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Wild Boar Chorizo and Borlotti Beans

This is a rich, satisfying one-pot dish that celebrates one of those perfect marriages: Pork and beans. It is a version of a Spanish recipe called Judias con Chorizo, but I used homemade wild boar chorizo and a ham hock from Bledsoe Pork. You could use regular Mexican chorizo and any old hock; the La Tienda link below will take you to an assortment of excellent Spanish Chorizos.

Be sure to soak your beans overnight, and to use good stock here: I used some stock made from the same wild boar, but you could use beef, vegetable¬†or chicken stock. This recipe also needs something bright at the end, like a splash of vinegar or lemon juice — and don’t forget the last-minute herbs, as they add another bright note to the dish.

Serves 6-8

  • 1 pound chorizo sausage
  • 1 ham hock
  • 1 pound Borlotti or Cranberry beans
  • 1 medium onion, grated through a coarse grater
  • 6-8 minced garlic cloves
  • 2 Bay leaves
  • 1 tablespoon dried oregano
  • 2¬†tablespoons olive oil
  • 1 tablespoon paprika
  • 6 cups beef, vegetable or chicken stock
  • Salt and freshly ground black pepper
  • 3-4 tablespoons chopped parsley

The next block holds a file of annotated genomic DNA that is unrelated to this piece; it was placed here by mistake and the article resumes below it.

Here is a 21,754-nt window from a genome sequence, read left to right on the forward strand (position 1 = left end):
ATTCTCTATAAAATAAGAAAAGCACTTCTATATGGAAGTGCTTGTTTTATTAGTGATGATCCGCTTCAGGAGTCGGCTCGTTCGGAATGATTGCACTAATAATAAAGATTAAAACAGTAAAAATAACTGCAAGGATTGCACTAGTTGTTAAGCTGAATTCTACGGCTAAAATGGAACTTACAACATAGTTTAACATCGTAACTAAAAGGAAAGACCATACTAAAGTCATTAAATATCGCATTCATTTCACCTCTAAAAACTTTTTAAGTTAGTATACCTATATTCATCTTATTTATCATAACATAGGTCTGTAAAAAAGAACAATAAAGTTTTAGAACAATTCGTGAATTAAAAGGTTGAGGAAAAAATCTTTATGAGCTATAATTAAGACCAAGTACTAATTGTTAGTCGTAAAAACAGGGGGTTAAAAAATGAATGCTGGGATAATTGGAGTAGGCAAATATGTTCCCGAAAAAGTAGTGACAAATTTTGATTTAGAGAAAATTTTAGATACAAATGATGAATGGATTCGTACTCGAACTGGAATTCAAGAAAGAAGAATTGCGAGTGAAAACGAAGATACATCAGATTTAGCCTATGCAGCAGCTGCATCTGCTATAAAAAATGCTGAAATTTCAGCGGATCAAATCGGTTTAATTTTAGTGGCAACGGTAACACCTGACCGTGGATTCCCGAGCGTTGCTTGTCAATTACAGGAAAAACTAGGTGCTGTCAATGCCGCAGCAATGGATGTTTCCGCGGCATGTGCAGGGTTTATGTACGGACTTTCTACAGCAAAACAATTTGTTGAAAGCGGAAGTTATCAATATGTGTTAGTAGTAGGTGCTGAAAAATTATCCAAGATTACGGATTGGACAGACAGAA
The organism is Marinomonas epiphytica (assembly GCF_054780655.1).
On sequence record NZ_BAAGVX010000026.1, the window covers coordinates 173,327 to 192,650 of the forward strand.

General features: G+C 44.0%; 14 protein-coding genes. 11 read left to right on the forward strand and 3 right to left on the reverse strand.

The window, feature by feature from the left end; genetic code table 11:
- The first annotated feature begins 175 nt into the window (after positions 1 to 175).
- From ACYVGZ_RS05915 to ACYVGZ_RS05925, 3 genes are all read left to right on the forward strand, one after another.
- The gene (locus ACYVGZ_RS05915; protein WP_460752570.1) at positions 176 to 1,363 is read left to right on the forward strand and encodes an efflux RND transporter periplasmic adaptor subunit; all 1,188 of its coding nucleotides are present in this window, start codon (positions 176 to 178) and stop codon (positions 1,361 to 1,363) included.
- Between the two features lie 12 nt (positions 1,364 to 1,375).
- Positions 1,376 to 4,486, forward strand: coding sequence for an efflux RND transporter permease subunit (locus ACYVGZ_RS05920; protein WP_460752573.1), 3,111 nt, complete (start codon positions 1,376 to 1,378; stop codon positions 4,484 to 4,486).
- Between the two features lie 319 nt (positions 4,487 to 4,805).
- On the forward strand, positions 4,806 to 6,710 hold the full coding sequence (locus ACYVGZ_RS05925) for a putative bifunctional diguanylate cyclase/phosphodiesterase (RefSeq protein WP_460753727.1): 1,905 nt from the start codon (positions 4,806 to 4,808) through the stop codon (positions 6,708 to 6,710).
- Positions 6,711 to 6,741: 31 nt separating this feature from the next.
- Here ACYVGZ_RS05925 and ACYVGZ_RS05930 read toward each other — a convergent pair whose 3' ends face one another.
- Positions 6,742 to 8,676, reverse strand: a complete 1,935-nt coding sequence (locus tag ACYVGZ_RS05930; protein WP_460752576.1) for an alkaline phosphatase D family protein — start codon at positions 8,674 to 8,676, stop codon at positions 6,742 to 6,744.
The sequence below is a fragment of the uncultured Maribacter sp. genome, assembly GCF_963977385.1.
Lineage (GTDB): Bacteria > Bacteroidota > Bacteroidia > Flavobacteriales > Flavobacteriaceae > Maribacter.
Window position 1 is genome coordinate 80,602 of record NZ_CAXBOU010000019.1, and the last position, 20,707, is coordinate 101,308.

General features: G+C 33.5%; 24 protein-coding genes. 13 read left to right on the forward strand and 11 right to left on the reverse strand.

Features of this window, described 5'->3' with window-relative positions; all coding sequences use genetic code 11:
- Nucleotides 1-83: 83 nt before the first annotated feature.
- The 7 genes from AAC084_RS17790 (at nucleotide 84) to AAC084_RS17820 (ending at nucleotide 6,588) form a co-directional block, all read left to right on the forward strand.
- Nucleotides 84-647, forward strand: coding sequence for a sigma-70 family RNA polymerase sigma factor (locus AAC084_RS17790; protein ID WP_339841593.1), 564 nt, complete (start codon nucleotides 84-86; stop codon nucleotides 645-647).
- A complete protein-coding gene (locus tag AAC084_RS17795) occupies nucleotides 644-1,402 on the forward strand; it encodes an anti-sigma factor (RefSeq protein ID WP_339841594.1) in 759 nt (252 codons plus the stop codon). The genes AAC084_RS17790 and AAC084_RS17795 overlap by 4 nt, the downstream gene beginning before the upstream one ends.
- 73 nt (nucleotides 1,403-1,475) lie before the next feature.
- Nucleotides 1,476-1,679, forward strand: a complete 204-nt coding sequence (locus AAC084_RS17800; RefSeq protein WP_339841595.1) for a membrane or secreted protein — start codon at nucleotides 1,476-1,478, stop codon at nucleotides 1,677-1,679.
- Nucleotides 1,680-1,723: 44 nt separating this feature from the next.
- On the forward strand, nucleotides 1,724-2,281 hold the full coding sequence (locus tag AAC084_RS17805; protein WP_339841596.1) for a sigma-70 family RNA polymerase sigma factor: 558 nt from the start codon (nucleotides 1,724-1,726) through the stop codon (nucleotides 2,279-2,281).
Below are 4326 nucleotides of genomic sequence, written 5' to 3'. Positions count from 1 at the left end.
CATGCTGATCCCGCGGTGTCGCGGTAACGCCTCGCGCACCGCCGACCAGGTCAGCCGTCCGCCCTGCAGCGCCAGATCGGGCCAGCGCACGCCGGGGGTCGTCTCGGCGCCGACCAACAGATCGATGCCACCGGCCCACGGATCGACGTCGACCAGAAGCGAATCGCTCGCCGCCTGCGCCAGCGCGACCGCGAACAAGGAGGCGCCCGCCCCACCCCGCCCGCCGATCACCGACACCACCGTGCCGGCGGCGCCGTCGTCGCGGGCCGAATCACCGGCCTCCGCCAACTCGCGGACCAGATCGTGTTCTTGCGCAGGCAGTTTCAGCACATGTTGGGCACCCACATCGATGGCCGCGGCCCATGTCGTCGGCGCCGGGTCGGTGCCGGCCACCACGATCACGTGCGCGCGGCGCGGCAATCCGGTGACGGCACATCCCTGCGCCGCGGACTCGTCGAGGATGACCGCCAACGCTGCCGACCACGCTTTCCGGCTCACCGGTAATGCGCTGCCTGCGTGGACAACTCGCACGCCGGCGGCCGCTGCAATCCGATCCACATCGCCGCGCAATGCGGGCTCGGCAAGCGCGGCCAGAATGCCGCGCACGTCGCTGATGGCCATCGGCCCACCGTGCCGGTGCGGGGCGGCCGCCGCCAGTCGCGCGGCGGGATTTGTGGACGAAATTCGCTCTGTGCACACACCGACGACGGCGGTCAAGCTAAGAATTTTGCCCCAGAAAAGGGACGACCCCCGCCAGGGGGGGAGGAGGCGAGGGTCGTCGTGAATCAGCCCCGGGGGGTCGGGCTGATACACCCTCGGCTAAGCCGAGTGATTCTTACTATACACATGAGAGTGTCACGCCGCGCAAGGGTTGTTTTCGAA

• 1 tablespoon white wine vinegar or lemon juice
  1. Soak the beans overnight. Change the water once.
  2. In a large Dutch oven or other heavy pot with a lid, heat the olive oil over medium-high heat and break the chorizo up into it. Stir well. You want the chorizo to almost dissolve. Add the grated onion and cook for 5-8 minutes, until the onion is translucent.
  3. Preheat the oven to 275 degrees.
  4. Add the bay leaves, garlic, oregano and paprika, stir well and keep cooking. Lower the heat to medium.
  5. Chop the ham hock into 3-4 large pieces and add it to the pot.
  6. Add the beans, mix well and then add the stock. It should cover the beans, but by less than an inch. If you need more liquid, add more stock or water.
  7. Bring the mixture to a boil, cover and put in the oven for 2 hours. After 1 hour, turn the heat down to 225 degrees.
  8. Check at 2 hours to see if the beans are soft. If not, cook some more.
  9. I like to let everything rest at this point, so I cool the beans down and store them overnight before serving. You don’t have to do this. When you want to serve this dish, toss in the chopped parsley and the vinegar or lemon juice, taste for salt and pepper, then serve immediately with a Spanish or Portuguese red wine. Lacking that, go for a Rhone blend or a Southern Italian red.

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